Questions in Sales: What to Ask Your Sales Prospects

This article is an excerpt from the Shortform book guide to "Way of the Wolf" by Jordan Belfort. Shortform has the world's best summaries and analyses of books you should be reading.

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What questions should you ask in sales? What is the point of asking questions in sales?

There are two goals when questioning your prospects: determining their interest in your products, and learning about their problems and concerns. Each goal requires asking different questions.

Keep reading for Jordan Belfort’s advice on what questions you should ask a prospect and why.

Sales Questioning 

Tone and body language work closely with the next technique—questioning. In the Straight Line System, questions and answers are not idle small talk or tangents. As noted in Chapters 2-3, your questions must be focused and have two purposes: to build rapport and to gather information. Integrating your questions with proper tone and body language makes them more effective.

Asking questions in sales has two goals:

  • To qualify the prospect (determine if he has the means to buy your product and at least some interest), and determine where he falls on the certainty scale
  • To learn about problems and concerns hindering a sale so you can address them and move him to level 10 certainty

As noted in Chapter 1, you can’t sell to someone at a very low level of certainty about your product, you, or your company. This chapter discusses how to quickly weed out non-buyers, and then to develop rapport and ultimately make sales to your remaining prospects.

A marketing professional department helps to lay the groundwork for your sales conversation by:

  • Identifying potentially good prospects (leads)
  • Designing a strategy and message for reaching and hooking them with an offer that prompts them to respond and thus connect with the company (in marketing jargon, pulling them into the sales funnel).
  • Turning these names or leads over to the sales staff, who convert them into customers 

(Shortform note: For an in-depth discussion of marketing, read our guides to The 22 Immutable Laws of Marketing and Building a StoryBrand.)

Although a marketing strategy is a start, the sales staff must refine the prospect list further through focused questioning. Belfort says you’ll be lucky if even 50% of your leads turn out to be qualified buyers. (Shortform note: Getting a sale is even harder. Overall, lead-to-sale conversion rates are modest and vary by industry, with the highest rate in the financial services industry at 10%; B2B sales are more complex than B2C sales, which results in lower conversion rates for B2Bs.)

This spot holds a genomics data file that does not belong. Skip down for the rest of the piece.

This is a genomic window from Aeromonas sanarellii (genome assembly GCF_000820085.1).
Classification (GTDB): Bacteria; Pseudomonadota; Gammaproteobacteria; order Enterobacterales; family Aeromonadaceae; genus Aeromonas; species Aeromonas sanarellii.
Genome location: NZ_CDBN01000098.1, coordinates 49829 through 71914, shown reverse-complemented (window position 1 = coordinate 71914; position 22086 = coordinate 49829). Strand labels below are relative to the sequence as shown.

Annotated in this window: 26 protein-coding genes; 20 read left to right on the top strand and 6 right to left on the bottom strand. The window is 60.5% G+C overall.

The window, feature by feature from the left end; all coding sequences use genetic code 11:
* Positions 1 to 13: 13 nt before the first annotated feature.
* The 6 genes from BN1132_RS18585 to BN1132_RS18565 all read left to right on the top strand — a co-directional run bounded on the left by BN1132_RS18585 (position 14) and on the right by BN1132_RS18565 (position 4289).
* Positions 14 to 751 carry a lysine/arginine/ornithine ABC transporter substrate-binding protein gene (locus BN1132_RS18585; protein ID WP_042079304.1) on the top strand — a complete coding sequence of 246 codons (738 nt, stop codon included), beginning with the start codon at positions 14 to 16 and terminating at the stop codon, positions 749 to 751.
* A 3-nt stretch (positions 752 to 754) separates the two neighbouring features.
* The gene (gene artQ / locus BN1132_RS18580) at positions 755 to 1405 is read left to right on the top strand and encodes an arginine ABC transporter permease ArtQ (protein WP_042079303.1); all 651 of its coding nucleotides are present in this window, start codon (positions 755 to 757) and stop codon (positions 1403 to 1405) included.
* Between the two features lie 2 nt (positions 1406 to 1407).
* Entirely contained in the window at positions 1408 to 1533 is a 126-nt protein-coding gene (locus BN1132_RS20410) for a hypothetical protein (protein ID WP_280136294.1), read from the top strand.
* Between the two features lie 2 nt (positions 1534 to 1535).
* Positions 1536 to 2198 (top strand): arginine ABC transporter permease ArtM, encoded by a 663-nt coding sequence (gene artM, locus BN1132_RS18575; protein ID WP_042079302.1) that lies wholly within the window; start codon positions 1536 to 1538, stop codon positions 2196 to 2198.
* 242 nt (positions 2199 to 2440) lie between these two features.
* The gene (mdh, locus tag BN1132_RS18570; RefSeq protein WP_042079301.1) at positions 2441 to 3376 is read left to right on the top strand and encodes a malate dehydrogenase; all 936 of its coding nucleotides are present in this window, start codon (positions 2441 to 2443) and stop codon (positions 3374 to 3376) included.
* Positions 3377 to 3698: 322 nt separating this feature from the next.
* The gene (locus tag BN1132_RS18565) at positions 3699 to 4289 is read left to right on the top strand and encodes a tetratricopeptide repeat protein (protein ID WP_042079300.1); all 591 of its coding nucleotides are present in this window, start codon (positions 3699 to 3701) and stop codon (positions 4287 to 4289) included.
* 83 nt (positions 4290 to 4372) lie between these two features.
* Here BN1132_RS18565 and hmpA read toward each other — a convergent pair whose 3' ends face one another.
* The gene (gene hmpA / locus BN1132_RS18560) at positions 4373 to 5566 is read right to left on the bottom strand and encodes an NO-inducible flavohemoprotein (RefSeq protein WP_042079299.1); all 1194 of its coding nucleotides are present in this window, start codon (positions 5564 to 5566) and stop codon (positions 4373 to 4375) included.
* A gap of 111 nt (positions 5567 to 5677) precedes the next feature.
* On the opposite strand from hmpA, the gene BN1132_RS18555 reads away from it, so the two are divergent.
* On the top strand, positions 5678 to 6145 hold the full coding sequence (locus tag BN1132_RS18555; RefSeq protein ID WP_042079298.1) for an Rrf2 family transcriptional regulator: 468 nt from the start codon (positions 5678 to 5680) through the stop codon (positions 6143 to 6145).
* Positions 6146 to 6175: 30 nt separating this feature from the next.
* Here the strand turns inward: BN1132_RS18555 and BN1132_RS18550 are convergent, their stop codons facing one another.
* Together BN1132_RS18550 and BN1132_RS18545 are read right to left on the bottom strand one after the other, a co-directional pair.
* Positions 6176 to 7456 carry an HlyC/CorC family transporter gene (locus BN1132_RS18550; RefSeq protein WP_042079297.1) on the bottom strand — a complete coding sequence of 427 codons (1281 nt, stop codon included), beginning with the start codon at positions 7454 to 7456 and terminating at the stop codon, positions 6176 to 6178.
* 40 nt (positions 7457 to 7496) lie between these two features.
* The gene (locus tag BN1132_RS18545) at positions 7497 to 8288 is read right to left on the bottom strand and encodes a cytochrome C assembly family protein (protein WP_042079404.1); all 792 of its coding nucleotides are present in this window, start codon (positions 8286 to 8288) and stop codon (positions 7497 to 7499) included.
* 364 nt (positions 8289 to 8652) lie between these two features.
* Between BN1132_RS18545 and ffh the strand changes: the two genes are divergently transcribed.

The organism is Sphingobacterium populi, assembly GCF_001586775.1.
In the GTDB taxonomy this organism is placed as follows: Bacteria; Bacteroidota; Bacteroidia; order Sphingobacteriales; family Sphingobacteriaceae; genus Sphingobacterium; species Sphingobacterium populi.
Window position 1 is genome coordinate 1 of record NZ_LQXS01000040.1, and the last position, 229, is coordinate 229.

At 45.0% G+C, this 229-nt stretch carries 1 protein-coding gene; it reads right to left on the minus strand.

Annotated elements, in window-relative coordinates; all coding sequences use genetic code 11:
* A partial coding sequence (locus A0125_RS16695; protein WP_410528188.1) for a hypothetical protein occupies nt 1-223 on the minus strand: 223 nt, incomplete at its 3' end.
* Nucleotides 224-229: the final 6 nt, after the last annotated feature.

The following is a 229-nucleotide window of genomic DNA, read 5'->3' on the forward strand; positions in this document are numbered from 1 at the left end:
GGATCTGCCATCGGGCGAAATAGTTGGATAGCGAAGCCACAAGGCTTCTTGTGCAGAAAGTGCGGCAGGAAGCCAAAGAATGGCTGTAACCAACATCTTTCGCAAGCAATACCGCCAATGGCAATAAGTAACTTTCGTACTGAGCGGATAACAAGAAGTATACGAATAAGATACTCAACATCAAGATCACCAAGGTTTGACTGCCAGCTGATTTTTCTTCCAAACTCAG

In Chapter 2, we covered some initial questions that a broker selling investments might ask prospects—for instance, the prospect’s current financial status, their concerns when it comes to investing, and past experiences. Of course, to get honest answers to questions like these, you’ll have had to decisively establish your credibility and rapport in the first few seconds of your conversation.

Further, in this chapter, Belfort offers a set of prospecting principles for sorting out the remaining non-buyers on your prospect list. Before explaining the principles, he describes the two types of non-buyers (whom you must eliminate) and two types of buyers (whom you can close) likely to be in your sales funnel:

Non-buyers

1) Casual shoppers (30-40% of leads): These people are “just looking” with no intention of buying. They waste your time by seeming to move through the sales process, but they never agree to a sale. Besides wasting the seller’s time, they undermine her confidence: If she can’t close when everything is on track, she must be a poor salesperson.

How to recognize casual shoppers:

  • They over-examine and over-analyze the product.
  • Their expressions of interest (wow!) are over the top.
  • When you ask about their finances, they seem either too confident or too vague.

2) Accidentals (-5%): These people have no interest in your product and shouldn’t have been in your funnel to start with. Either someone else pushed them to look at something they’re not interested in, or they mistakenly clicked on your website and were added to a marketing list.

Accidentals are easy to identify compared to casual shoppers, but you should beware of both, and eliminate them as quickly as possible so you can spend your time on two types of likely buyers.

Buyers

1) Super-motivated buyers (10-20%): In contrast to casual shoppers, super-motivated buyers want to buy now. They have a pain point or problem they’ve made up their mind to solve, they know they want your product, and they want it immediately.